HONOLULU—Helicopter pilots are burdened with an increased risk of carpal tunnel syndrome, according to a new study.
The report in Military Medicine pointed out that the incidence of carpal tunnel syndrome is increased in occupations exposed to repetitive motion, poor wrist posture and vibration exposure.1
Tripler Army Medical Center-led researchers noted that, while all pilots are exposed to these factors, helicopter pilots are especially exposed to vibration. In light of that, the study team sought to identify the incidence and risk factors for CTS in military aviators.
With the Defense Medical Epidemiological Database queried for all new cases of CTS from 2006 to 2015, researchers focused on incidence rates for helicopter pilots, fixed-wing pilots and nonpilot officers.
The data was analyzed using demographic factors. In addition, the authors asked pilots to classify themselves into a white or nonwhite race. The study then evaluated whether any differences existed in CTS incidence rates between white and nonwhite pilots.
Overall, 7,398 new cases of CTS among 2.3 million person-years were identified within the study period.
Results indicated that increasing age, female gender and nonwhite race were significantly correlated with higher IR. Researchers also advised that fixed-wing pilots demonstrated significantly lower adjusted IR than nonpilot officers in each age group.
On the other hand, helicopter pilots demonstrated higher IR than fixed-wing pilots in each age group. Researchers explained that, while helicopter pilots had lower incidence of CTS early in their career compared to nonpilot officers, by ages 40 and older, their incident rates was significantly higher at 1.21.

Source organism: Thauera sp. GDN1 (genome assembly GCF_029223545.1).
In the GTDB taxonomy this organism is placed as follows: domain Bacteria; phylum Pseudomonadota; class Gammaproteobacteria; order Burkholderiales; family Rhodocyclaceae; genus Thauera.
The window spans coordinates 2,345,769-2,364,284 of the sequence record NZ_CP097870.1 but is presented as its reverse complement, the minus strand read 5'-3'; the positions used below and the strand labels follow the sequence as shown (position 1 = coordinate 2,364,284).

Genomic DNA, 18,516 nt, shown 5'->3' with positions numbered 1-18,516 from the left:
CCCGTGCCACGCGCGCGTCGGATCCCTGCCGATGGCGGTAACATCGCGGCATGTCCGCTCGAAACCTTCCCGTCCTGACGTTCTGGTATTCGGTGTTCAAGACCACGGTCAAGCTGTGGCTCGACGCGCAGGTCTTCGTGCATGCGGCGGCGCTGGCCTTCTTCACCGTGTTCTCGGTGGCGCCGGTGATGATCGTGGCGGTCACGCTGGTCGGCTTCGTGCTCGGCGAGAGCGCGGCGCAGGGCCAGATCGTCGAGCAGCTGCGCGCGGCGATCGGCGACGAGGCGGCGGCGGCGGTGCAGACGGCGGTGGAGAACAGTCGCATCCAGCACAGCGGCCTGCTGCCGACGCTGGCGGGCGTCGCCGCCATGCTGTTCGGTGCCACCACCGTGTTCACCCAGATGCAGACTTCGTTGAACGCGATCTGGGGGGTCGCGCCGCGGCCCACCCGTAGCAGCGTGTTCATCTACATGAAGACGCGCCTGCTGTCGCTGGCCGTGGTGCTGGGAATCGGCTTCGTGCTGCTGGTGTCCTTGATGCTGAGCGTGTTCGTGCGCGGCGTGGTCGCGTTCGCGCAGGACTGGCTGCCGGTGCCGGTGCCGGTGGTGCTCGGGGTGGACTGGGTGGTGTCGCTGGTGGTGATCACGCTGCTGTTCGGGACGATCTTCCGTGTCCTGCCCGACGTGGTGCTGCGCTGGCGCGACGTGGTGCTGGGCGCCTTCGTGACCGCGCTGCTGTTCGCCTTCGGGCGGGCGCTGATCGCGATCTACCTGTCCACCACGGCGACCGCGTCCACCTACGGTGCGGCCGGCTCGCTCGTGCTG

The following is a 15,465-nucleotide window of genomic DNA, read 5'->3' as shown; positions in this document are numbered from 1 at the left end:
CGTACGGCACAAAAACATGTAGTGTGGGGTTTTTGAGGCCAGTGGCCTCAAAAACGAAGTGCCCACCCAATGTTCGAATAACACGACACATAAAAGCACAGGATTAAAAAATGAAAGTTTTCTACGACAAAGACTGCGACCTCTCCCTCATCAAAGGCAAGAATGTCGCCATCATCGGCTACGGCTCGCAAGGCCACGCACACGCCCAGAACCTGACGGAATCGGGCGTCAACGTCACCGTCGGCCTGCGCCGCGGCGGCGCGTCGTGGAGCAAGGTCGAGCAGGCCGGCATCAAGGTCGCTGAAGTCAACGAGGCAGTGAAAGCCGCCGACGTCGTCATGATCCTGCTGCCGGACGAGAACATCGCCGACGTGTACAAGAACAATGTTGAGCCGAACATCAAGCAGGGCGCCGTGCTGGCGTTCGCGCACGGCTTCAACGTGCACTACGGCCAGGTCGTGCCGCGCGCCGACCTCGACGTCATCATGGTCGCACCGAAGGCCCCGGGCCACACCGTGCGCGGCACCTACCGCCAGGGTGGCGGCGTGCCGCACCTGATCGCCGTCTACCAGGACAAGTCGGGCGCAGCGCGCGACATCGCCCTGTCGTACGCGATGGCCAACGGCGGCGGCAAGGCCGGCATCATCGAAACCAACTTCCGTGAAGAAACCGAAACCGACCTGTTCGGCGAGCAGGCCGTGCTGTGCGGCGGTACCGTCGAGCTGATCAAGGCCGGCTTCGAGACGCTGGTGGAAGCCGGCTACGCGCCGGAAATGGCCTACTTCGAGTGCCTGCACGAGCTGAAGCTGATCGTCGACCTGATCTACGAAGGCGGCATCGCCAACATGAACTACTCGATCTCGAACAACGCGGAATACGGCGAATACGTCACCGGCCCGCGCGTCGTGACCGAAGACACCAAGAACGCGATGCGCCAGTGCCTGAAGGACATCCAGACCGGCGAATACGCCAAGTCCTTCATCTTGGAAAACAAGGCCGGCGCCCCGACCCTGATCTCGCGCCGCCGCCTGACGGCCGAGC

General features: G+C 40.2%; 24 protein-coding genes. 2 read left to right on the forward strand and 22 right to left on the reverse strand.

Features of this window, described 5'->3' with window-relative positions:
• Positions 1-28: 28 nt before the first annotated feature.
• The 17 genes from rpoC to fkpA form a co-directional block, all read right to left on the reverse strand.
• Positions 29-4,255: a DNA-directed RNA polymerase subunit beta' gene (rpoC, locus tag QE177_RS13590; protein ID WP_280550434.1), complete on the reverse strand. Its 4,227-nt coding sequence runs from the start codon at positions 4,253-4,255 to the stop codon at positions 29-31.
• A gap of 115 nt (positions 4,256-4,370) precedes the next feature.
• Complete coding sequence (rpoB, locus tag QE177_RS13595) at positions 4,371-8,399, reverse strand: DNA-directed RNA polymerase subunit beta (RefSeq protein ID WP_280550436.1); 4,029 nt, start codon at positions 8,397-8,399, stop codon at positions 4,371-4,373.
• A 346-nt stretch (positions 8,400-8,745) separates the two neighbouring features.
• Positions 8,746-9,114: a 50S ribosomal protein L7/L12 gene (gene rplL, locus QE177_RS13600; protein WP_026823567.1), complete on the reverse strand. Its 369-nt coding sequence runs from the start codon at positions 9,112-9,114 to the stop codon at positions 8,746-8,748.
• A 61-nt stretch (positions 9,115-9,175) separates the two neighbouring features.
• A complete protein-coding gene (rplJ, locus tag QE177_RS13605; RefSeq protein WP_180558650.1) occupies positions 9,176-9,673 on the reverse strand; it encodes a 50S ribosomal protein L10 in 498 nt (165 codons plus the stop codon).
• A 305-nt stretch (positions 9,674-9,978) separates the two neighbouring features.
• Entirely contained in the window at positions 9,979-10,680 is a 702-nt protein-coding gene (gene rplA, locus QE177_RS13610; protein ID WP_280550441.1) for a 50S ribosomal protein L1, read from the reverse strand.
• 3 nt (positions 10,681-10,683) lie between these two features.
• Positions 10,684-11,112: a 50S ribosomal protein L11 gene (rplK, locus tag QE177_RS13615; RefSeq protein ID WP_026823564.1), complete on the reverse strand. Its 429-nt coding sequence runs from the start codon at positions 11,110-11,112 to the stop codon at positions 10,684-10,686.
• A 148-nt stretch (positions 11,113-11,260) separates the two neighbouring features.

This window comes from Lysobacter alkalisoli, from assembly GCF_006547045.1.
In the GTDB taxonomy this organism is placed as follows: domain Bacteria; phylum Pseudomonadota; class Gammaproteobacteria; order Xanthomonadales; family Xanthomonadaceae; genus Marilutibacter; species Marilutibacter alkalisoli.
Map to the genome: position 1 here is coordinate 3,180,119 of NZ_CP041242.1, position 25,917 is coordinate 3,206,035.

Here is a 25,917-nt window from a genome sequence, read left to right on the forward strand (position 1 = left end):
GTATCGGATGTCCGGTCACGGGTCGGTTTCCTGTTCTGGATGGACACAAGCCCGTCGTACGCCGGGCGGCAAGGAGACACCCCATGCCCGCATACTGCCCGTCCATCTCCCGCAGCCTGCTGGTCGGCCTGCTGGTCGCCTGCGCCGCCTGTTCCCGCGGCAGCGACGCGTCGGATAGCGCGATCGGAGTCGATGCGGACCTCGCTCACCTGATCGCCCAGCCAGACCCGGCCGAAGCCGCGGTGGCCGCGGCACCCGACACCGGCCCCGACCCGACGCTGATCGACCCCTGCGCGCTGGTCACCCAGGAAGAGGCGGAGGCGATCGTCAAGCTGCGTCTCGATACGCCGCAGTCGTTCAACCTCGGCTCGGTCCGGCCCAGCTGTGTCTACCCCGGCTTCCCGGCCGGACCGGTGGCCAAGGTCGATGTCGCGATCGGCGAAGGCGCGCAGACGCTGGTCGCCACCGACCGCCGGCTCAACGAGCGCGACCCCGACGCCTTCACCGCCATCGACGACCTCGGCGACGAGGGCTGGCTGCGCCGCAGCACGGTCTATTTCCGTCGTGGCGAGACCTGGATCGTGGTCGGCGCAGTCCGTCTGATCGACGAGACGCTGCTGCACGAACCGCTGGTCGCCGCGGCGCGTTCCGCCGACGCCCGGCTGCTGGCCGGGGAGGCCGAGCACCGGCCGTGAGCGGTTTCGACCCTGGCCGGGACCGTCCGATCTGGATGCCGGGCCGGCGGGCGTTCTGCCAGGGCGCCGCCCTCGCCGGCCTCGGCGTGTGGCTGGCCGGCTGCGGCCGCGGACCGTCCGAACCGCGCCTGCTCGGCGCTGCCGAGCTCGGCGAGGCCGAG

“Analysis of the database indicates that fixed-wing pilot status is a protective factor against development of CTS among U.S. military officers,” the authors concluded. “ In contrast, helicopter pilots were found to be at an increased rate of CTS than their fixed-wing counterparts. Their incidence is comparable to their nonpilot officer peers early in their career but is significantly increased at the senior level.”
Researchers also emphasized that increasing age and female gender are risk factors in the military officer population, as expected. In addition, they noted that nonwhite race was found to increase risk in the military population, in contrast to reports of the civilian population.
- Deal JB, Magee AJ. Carpal Tunnel Syndrome in Military Aviators [published online ahead of print, 2020 Jun 30]. Mil Med. 2020;usaa077. doi:10.1093/milmed/usaa077